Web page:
NHS Continuing Healthcare: 3 mistakes you might not notice
In this week’s article, Angela Sherman, director of Care To Be Different, highlights 3 mistakes in NHS Continuing Healthcare assessments that you may not even notice…
These 3 mistakes come from my personal experience fighting for NHS Continuing Healthcare funding for my own relatives – but they are often repeated in funding assessments for many other people, too.
1. Subtle verbal intimidation
As I walked along the corridor at the nursing home, one of the assessors took me aside.
We were about to start a NHS Continuing Healthcare appeal meeting for my mother, to reassess her care needs and eligibility for NHS Continuing Healthcare funding.
The assessor was friendly and assured me we would look at all the relevant information. She also commented on how much work I’d done putting together my appeal.
And then came three simple words, each one slow and distinct:
“You won’t win.”
They were almost a whisper, and sympathetic in tone. Each word had a slight pause in between. For a moment I didn’t know what to think.
Was she on my side and willing to help me in what seemed like a monumental but ultimately futile battle?
Or was she trying to put me off, undermine my confidence and encourage me to give up?
It took me a few seconds to understand that it was the latter.
However, she had made a huge mistake: she could attempt to intimidate me all she liked, but to do that at the ultimate expense of my mother triggered in me an anger and a determination to fight this to the very end.
If I hadn’t been on my guard, and if I hadn’t already encountered other tactics to deny my mother Continuing Healthcare funding, I may have mistaken her words for sage advice.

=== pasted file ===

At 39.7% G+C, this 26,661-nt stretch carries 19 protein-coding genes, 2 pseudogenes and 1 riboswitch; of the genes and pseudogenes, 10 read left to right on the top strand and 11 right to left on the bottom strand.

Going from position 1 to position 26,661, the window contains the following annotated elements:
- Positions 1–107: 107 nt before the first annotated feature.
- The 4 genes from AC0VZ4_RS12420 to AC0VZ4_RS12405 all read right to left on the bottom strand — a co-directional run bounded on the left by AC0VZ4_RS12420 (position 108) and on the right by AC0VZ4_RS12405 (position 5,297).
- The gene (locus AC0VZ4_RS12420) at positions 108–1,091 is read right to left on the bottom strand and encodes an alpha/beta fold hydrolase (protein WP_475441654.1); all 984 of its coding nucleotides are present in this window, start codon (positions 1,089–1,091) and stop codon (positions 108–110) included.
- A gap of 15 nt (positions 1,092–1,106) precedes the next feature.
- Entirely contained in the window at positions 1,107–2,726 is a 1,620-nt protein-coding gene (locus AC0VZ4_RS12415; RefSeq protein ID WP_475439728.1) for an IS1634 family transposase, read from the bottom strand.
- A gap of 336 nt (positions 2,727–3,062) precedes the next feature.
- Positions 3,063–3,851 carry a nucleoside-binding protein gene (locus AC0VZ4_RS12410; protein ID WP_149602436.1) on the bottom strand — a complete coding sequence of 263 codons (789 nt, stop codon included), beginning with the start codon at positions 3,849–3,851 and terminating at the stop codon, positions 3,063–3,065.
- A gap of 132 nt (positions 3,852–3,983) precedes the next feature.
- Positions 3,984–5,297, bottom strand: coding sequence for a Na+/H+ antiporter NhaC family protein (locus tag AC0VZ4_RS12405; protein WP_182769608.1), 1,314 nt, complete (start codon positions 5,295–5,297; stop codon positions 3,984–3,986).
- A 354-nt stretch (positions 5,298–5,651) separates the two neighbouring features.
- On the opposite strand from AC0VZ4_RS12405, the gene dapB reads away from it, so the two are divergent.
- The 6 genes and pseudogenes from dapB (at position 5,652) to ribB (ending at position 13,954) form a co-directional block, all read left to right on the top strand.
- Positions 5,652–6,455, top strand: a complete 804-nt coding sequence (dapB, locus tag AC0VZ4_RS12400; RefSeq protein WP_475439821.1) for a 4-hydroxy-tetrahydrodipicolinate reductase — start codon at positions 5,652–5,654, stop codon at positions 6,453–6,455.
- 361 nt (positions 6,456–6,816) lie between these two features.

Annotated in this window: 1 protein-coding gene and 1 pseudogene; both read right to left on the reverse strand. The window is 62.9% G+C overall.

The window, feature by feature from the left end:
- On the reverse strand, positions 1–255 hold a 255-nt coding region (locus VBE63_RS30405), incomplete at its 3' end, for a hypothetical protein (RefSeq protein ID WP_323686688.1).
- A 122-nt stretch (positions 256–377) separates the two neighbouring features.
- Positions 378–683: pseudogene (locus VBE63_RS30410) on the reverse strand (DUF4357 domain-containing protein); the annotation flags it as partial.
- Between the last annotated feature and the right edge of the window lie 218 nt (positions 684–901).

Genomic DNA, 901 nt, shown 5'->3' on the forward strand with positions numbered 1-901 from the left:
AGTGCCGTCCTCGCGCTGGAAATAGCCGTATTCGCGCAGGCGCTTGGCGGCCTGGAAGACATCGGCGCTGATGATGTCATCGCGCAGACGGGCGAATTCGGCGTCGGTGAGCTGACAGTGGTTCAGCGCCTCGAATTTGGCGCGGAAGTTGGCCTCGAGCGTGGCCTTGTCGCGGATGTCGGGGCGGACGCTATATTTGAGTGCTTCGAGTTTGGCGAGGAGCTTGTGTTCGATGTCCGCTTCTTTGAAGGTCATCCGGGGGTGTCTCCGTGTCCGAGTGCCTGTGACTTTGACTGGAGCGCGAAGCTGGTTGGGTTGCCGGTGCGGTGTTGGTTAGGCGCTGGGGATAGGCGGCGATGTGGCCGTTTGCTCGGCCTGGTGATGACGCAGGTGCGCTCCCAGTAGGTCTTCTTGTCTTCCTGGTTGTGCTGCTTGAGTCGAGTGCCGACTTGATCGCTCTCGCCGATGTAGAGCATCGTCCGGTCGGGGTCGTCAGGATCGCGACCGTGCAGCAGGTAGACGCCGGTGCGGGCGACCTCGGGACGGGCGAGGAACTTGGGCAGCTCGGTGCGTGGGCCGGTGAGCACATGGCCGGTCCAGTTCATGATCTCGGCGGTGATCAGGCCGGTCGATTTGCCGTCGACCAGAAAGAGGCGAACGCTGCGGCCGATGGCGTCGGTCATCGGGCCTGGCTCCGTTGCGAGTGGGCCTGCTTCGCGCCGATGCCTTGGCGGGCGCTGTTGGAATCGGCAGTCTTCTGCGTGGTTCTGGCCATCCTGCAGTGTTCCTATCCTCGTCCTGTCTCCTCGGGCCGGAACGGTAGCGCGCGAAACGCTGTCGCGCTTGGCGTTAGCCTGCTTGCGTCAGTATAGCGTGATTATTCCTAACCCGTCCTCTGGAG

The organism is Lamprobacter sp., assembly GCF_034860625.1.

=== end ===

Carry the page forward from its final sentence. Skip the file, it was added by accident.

The many blog and Facebook comments we receive from families indicate that verbal intimidation and misinformation about NHS Continuing Healthcare is sadly very common. So question everything you’re told by the health and social care authorities and by NHS Continuing Healthcare assessors, and be wary about assuming anyone is on your side.
2. The wrong care staff in funding assessments
At one of the first Continuing Healthcare multidisciplinary team (MDT) meetings I attended for a relative, there were several people in the room, including a nurse from the care home. I had seen the nurse around once or twice, but not very often.
At that time I was still learning about what happens in Continuing Healthcare assessments and so initially I didn’t question this. I assumed she knew my relative’s care needs and would contribute to the meeting accordingly.
The assessors seemed very keen to address all their questions to this particular nurse, and yet the nurse was really struggling to answer them. Not only that, I could tell that the assessors were placing greater store by the nurse’s answers than by my own – and yet it was becoming very obvious that the nurse barely knew my relative.
I had taken a friend with me to the assessment meeting, for support. My friend asked the nurse directly how much she had been involved in my relative’s care. When the nurse answered, my heart sank; the nurse did mainly night shifts – and only ever saw my relative asleep.
If this hadn’t been challenged, the assessment notes would have concluded that there were hardly any care needs at all!
At Care To Be Different we receive many messages from families who feel their assessment meetings have been sabotaged by having the wrong people present. So question everyone in an assessment meeting. Ask them what their role in the meeting is, how well they know your relative. Ask them what qualifies them to assess your relative’s care needs and make sure the right evidence of care needs is presented.
Don’t be afraid to do this. It’s your relative’s interests that should be at the centre of all this.
3. Casual questions about money
The multidisciplinary team (MDT) meeting was about to start for my aunt.
The NHS Continuing Healthcare nurse assessor and the local authority representative clearly new each other, and (it seemed) had decided that the local authority representative would ask the first question.
Her words were light and casual: “So will your aunt be self-funding?”
There is so much wrong with that question it’s hard to know where to start! And she had asked it right at the start of an NHS Continuing Healthcare funding assessment. I couldn’t really believe what I’d heard.
Needless to say I pointed out to her that a Continuing Healthcare assessment meeting had nothing whatsoever to do with my aunt’s money; it was about her care needs only.